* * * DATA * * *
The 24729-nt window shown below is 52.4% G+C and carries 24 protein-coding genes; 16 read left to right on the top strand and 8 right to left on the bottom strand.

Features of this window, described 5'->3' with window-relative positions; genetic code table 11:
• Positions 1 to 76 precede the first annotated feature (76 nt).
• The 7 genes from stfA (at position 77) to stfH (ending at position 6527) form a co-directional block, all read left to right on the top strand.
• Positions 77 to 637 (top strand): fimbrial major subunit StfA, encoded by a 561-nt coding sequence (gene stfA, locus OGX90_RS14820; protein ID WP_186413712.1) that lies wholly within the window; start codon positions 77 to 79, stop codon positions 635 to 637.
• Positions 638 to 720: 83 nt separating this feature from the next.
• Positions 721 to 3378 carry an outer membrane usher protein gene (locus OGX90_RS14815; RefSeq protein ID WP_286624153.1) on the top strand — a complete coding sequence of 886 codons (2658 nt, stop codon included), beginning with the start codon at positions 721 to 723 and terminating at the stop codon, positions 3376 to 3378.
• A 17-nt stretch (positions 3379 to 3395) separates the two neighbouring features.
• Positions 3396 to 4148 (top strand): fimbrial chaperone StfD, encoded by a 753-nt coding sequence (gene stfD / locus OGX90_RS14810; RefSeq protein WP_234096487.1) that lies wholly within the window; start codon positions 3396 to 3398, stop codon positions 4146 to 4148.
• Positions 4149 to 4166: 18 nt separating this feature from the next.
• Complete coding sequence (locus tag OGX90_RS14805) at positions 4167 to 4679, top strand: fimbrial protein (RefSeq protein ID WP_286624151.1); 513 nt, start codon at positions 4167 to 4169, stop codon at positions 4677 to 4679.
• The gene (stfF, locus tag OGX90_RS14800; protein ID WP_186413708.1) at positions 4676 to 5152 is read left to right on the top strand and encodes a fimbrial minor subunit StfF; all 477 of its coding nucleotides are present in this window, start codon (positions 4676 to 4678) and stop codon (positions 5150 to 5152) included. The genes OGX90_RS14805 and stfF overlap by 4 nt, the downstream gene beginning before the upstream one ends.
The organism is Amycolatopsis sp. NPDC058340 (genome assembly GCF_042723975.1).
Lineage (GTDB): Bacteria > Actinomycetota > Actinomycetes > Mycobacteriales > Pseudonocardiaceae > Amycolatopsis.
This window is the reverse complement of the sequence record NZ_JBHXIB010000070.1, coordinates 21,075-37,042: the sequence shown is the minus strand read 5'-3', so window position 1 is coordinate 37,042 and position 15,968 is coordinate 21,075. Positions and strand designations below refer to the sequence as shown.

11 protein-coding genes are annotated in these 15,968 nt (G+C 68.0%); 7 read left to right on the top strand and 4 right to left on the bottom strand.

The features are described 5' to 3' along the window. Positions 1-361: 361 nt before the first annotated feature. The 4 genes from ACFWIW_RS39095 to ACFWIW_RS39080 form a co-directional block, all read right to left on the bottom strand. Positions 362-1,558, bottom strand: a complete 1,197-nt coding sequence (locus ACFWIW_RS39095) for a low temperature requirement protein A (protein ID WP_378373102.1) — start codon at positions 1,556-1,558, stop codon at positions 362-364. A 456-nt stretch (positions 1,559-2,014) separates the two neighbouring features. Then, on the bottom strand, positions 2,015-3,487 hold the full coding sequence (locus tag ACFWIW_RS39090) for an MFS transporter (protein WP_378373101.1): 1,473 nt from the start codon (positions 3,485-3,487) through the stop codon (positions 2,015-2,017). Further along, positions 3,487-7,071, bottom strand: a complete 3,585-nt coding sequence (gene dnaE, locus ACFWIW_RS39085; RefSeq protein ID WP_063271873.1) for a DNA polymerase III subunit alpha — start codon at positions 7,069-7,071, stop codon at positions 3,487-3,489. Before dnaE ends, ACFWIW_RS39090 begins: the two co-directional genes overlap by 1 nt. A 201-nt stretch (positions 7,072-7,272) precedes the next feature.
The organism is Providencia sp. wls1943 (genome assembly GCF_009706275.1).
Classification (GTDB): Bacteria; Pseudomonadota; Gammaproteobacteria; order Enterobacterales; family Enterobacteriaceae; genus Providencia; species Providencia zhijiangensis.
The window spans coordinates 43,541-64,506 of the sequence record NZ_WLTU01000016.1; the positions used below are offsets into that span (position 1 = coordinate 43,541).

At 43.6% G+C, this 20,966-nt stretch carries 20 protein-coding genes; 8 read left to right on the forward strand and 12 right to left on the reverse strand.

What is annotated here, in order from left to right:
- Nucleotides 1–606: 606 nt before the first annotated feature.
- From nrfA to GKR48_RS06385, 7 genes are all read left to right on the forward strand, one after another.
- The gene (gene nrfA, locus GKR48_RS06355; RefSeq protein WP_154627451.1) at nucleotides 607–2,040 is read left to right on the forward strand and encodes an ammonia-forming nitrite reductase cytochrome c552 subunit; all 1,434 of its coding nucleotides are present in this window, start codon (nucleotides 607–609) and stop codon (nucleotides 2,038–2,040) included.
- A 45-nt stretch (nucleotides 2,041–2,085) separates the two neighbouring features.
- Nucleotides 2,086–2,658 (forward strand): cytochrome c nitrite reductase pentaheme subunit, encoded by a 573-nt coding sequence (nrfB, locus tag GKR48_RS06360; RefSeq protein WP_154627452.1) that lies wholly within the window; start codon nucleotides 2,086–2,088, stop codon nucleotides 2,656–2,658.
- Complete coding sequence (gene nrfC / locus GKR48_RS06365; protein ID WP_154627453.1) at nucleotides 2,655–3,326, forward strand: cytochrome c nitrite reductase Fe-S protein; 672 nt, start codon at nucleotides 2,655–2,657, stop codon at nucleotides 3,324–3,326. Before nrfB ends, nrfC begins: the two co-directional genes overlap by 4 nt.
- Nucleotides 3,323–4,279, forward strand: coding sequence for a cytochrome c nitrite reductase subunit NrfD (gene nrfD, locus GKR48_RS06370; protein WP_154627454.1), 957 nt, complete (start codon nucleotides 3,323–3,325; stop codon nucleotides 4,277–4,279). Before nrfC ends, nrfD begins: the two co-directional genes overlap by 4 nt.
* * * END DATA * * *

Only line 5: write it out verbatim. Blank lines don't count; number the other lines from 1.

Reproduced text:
• Positions 77 to 637 (top strand): fimbrial major subunit StfA, encoded by a 561-nt coding sequence (gene stfA, locus OGX90_RS14820; protein ID WP_186413712.1) that lies wholly within the window; start codon positions 77 to 79, stop codon positions 635 to 637.